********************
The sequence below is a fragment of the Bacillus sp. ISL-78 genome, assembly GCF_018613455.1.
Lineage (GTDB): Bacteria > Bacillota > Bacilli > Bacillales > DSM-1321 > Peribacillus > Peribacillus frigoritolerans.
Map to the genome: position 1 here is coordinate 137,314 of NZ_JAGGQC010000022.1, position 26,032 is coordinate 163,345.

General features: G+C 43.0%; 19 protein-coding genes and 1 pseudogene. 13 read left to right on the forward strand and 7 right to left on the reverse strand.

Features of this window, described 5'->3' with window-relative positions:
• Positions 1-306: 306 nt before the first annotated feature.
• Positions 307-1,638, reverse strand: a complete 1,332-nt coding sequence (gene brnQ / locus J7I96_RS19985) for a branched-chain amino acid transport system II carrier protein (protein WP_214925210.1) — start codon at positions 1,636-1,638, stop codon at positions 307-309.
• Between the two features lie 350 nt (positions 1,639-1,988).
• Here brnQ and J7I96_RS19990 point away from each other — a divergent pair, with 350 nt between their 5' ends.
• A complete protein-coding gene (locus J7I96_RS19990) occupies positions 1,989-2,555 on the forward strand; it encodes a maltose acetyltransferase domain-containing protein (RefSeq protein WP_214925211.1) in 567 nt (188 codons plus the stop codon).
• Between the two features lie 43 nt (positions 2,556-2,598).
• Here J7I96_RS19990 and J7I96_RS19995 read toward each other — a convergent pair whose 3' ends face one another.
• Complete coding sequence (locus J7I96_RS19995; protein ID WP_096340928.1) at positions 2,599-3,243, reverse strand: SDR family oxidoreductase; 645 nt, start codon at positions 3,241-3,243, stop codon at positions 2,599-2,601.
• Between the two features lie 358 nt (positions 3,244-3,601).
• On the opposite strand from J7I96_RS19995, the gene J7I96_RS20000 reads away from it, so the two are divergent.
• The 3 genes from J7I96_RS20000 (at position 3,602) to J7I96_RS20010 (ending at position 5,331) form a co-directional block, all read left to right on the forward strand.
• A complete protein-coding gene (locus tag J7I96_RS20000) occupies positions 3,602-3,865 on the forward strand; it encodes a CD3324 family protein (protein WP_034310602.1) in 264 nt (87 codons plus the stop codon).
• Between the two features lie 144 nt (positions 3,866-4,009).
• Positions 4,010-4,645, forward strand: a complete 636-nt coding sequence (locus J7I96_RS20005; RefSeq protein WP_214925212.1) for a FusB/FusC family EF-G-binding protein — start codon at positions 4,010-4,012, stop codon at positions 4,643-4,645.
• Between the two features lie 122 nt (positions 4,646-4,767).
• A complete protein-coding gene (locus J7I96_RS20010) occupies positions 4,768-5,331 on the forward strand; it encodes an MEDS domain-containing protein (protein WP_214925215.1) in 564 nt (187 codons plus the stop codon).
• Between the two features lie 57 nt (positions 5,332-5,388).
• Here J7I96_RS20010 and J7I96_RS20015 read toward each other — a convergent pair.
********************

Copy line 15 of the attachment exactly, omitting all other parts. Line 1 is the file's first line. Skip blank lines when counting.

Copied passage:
• On the opposite strand from J7I96_RS19995, the gene J7I96_RS20000 reads away from it, so the two are divergent.